Second weekend of DN iceboating and what fun we had. As I haven´t written here about the first weekend this year, Jan, 2nd and 3rd, just a quick recap. After a lot of phone conversations, convincing people, surfing the Internet on New Years day we finally agreed about meeting in Steinhude (near Hannover Airport) A big lake with abt 32 square km. Room for everyone: Skater, 15qm class and the DN´s. We met on Friday for some practice races and to worm up on the hard water.
Great weather, the sun shining and with a nice breeze we had some interesting results on the hard, smooth ice. Come Saturday and we had 25 DN boats lined up for 5 races. The breeze was building during the day and the results not far from the usual pecking order. I came third which was absolute OK for me.
German DN Championship
Second weekend with sailable ice in Germany we have to sail our International German Championship. This year it was a bit "early" for me as my gear had not been optimized, I was a bit lazy with my runners. Or maybe did the wrong thing after picking up some new ideas the weekend before. I did work on the runners some evenings during the week before but putting the runners into use when it was windy on Sunday they did not work as supposed. Anyway we had 60 starters from Germany, Poland and Denmark. The Dutch friends were sailing their own Championship after many, many years without sailable ice at home. On Saturday the fleet had been divided into two groups and the second the group of 34 sailors, bar 16 fixed starters for the Gold fleet, had to fight it out. As the wind was fading the first "A" group race, held late in the afternoon, had to be abandoned. Good luck for me as in spite of a good starting position (nr. 5 on the starboard side) I got rolled after the start from the fleet and never found pace again. With a little knee injury it was really difficult to outrun the other starters. It was me who had been out runned big time by the fleet.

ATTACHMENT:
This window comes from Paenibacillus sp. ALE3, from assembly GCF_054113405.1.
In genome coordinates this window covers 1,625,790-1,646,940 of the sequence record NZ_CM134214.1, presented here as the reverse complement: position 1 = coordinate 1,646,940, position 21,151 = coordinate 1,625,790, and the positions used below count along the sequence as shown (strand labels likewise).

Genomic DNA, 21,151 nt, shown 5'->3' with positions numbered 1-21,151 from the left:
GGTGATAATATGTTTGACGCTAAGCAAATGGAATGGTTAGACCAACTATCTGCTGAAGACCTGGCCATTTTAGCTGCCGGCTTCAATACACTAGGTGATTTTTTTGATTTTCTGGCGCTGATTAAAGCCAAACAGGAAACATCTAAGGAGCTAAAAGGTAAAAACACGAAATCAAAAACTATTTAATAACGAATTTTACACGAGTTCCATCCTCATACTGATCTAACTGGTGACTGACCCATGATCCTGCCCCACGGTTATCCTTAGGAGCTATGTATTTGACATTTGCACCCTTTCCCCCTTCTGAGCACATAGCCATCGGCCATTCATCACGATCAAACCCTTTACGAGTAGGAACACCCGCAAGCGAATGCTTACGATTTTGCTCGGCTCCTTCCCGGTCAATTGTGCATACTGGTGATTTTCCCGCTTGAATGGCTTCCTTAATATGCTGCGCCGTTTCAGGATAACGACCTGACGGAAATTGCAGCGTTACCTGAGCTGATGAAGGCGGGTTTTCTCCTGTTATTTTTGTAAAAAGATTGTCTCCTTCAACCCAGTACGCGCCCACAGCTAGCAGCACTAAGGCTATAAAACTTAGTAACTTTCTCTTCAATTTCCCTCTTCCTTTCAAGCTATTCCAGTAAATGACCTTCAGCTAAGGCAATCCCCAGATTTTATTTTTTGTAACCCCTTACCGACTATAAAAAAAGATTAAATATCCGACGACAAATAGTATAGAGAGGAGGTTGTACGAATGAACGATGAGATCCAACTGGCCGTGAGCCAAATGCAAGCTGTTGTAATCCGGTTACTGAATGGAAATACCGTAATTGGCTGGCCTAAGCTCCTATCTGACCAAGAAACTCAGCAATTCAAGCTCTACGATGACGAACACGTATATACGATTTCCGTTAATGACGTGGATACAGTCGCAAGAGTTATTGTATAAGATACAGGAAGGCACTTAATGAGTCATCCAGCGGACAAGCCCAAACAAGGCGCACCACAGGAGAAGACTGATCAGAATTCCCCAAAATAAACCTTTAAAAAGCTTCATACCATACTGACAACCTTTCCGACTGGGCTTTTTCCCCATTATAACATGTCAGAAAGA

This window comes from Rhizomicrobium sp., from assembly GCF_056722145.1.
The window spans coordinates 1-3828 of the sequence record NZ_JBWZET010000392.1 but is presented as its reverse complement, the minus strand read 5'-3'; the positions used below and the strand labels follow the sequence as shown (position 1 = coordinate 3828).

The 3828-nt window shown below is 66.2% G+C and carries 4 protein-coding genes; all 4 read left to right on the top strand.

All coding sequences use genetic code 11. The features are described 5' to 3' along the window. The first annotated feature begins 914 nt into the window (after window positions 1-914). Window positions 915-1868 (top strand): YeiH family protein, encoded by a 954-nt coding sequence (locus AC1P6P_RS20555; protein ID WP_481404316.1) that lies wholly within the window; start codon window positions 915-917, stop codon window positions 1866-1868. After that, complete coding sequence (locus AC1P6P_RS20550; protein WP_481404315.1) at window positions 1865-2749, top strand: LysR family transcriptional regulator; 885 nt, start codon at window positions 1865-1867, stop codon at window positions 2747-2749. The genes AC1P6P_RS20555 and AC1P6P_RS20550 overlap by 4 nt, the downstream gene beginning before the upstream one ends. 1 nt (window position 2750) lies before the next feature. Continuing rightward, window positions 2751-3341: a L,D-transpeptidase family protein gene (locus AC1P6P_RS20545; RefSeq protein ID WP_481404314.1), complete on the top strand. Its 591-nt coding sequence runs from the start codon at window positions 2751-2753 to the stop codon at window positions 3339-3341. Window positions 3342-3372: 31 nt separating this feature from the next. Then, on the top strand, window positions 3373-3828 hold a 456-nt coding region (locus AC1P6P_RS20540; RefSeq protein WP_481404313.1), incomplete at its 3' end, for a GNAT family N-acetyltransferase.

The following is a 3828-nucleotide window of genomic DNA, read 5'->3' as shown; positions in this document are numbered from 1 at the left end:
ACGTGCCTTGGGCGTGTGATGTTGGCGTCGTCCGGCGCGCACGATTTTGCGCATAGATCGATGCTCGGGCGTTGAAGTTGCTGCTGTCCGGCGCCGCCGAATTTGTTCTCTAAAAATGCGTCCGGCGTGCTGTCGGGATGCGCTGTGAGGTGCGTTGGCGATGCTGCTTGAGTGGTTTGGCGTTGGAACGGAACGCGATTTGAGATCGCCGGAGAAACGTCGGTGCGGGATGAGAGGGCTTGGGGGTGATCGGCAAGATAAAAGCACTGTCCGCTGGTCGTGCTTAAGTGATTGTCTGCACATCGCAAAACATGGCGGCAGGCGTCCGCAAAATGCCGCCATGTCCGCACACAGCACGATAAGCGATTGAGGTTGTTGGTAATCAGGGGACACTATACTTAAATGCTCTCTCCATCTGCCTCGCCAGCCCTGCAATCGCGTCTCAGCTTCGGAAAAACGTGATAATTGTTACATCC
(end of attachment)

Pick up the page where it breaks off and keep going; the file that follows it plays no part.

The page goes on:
Sunday one could already feel the difference in the morning. Chilly, temperatures below -5° C and the breeze was starting at around ten o´clock. This had been the supposed starting time and I got up 2,5 hours earlier. Just to realize that 2 and a half hour are not enough to get fully organized and to sail with a fully loaded boat (5 sets of runners, tools and an extra sail) to a start line on the "other side of the world". At least that is how it felt, seeing almost everyone in the starting area and me slowly jibing my way downwind. Some action to make you nervous. Must change this. Get up very early. The first race of course had been called for the "A" fleet. I came away from the line OK and finished 16th. Next race better speed with different runners (more grip on the ice) I placed 6th. A pause to recover was given to us as now started the usual order: B fleet, A fleet, B fleet and so on till the last possible race of the day could be sailed. Third race, I got lost on the racetrack somewhere and finished deep down in the fleet. Everything went wrong. Result, 29th place. A sail change was necessary, even if only for psychological reason: ...and out comes my weapon. A low drag Shore sail from Henry Bosset, produced in the mid ninethies. (Yes, Henry, I hope to get a photo from the event) Often used in strong winds it propelled me into the top ten most times.